A heritage-listed former Townsville school will be converted into a $55 million private hospital, over objections from another private hospital operator.
Queensland planning and environment court Judge Tracy Fantin this week dismissed an appeal by Mater Health North Queensland against the development, ruling the new hospital was in the public interest.
Judge Fantin delivered her judgment in Cairns after a protracted hearing in November last year, finding the development application had “substantial merit”.
“Planning appeals involving heritage buildings or new hospitals are relatively uncommon. This one involves both,” she said.
The property in question, on Ingham Road in West End, was the former Townsville West State School, a 1930s-era three-storey brick building listed on the state’s heritage register but left unused for a decade.
The state government sold the property in 2014 to private owners, who also purchased property around the building.
Developers Geon Property then lodged the development application to convert the massive building into a 22-bed private hospital with four operating theatres, healthcare services and a pharmacy.
They wanted to create an additional building constructed beside the old school, linked by a pedestrian bridge.
Townsville council approved the application, as did the State Assessment and Referral Agency, but Mater Health North Queensland appealed the decision.
The not-for-profit Catholic private health organisation, which operates two hospitals in the region, argued the development did not comply with assessment benchmarks in both the Townsville City Plan and the State Heritage Code.
Judge Fantin noted Mater Health’s dominance in the Townsville health market as the primary alternative to the public health system, with 200 beds at two hospitals.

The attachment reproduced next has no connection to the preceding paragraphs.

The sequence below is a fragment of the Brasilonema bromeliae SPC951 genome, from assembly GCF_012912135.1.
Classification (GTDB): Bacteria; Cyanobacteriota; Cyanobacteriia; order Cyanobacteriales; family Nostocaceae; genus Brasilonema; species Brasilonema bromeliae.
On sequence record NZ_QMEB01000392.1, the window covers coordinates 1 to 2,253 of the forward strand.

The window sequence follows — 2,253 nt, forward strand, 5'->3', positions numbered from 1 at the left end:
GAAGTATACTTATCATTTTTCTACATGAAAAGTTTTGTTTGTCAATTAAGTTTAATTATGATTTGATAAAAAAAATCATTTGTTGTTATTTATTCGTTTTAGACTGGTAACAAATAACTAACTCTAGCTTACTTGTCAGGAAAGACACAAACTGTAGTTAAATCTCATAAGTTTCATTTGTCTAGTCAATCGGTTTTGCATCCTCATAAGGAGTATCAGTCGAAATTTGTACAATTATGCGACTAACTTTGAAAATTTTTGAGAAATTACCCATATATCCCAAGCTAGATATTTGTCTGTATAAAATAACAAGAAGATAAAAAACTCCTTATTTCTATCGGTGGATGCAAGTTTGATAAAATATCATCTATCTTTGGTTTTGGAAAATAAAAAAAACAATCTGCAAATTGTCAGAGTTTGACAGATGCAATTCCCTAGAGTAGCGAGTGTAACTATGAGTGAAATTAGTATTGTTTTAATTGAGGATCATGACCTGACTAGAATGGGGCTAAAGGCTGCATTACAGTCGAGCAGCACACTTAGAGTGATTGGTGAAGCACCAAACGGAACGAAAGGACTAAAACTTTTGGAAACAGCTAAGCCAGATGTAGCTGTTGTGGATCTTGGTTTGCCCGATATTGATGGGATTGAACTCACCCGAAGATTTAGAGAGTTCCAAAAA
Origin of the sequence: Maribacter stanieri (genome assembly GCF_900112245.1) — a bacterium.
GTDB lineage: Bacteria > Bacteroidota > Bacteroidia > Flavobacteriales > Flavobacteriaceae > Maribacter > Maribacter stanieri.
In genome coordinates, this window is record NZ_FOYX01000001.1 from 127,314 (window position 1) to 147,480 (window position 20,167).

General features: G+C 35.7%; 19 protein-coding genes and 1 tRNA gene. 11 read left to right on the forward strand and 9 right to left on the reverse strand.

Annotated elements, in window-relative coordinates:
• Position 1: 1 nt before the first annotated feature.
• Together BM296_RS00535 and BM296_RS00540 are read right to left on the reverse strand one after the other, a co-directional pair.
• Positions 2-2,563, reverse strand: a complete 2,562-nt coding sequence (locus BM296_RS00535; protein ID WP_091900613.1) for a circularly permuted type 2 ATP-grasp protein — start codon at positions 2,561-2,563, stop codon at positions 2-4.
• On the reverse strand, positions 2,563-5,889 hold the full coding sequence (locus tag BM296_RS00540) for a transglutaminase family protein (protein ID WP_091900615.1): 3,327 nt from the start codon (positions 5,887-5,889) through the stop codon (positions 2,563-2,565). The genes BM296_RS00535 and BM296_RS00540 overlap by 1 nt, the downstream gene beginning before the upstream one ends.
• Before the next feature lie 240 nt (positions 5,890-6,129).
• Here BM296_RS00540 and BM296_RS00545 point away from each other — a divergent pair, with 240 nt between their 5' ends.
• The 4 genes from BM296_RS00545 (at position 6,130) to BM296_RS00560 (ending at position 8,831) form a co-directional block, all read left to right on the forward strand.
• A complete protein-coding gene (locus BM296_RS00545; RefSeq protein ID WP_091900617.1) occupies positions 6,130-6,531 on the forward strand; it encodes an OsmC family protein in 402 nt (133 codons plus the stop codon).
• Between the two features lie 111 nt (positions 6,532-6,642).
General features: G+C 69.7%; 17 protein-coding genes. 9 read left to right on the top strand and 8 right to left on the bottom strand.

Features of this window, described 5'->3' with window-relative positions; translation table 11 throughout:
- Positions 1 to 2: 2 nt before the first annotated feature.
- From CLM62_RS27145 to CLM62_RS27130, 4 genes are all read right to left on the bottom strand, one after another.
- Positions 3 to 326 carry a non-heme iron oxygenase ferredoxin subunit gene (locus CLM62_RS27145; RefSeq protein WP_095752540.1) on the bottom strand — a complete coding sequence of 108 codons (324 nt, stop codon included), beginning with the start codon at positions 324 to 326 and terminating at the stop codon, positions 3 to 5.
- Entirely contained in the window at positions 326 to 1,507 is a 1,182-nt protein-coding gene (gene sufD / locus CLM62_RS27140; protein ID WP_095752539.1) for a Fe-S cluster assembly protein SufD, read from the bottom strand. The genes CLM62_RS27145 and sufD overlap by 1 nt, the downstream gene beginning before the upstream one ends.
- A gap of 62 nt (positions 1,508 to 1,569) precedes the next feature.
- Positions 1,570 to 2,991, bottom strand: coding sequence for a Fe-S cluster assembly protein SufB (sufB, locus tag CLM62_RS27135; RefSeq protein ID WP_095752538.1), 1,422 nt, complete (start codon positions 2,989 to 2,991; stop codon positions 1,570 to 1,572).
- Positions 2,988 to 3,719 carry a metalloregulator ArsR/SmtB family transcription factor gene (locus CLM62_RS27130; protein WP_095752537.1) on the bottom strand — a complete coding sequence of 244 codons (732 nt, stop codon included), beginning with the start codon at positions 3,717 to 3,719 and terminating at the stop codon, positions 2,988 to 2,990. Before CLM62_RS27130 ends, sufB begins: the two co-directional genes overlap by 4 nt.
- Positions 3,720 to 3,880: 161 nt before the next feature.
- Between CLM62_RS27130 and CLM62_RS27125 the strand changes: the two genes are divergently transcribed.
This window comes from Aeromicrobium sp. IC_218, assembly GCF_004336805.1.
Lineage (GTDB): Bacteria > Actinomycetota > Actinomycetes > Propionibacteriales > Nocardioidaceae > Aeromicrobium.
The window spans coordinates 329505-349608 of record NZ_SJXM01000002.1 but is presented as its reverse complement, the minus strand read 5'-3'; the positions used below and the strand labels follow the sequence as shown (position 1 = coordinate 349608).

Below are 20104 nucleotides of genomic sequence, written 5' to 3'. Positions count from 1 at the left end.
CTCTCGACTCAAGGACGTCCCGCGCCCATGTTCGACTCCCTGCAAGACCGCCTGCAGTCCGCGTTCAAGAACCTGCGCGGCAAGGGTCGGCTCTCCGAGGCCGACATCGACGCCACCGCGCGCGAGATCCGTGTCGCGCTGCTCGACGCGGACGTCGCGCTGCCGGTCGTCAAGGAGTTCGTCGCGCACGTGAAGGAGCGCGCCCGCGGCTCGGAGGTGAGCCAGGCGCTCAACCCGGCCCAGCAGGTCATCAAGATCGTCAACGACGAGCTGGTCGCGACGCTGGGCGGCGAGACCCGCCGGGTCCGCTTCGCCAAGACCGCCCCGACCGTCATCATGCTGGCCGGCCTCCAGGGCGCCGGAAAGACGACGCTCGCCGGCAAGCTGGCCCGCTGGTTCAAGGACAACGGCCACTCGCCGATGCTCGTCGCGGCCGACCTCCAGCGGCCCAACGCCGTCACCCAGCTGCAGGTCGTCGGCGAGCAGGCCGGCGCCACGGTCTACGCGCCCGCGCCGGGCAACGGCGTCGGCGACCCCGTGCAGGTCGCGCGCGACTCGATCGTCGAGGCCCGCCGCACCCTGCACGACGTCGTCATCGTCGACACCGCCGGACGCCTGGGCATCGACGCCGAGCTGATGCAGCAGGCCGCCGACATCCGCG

Mater Health argued the proposed new hospital would impact its own hospitals financially, saying it would have a “devastating impact upon the capacity of Mater to provide a full range” of healthcare services to Townsville residents.
The not-for-profit also argued such a financial loss would prevent it from going ahead with planned redevelopments to its own hospitals.
But Judge Fantin said potential financial impacts on Mater by the development were not relevant to planning decisions, and pointed out the 22-bed proposed hospital would only have 10 per cent of Mater’s total operating capacity.
She also noted the high proportion of Townsville residents who elected to use private health cover through the public system – significantly higher than the state average.
Judge Fantin said having such a high number of private patients choosing the public system was “not in the public interest” and increased the burden on public hospitals.
The heritage aspect of the building was also raised, with the development found to be thoughtful and appropriate to “breathe life into a heritage building that has lain vacant and deteriorating for a decade”.
Finding the development proposal had “substantial merit”, Judge Fantin said it was for a “well-designed building” at a site that was “generally consistent with the relevant planning provisions.
“It would facilitate the restoration and adaptive reuse of a significant heritage building,” she said in her decision.
“It would deliver greater access to health services to the people of regional Queensland. It would result in increased competition, choice and convenience, in the provision of hospital services for the Townsville region.
“It would provide a needed, state of the art medical facility in an appropriate location.”
Judge Fantin ruled the development should be approved, finding there were “no relevant matters” to warrant refusal of the development application and the public interest would be “considerably advanced” by its approval.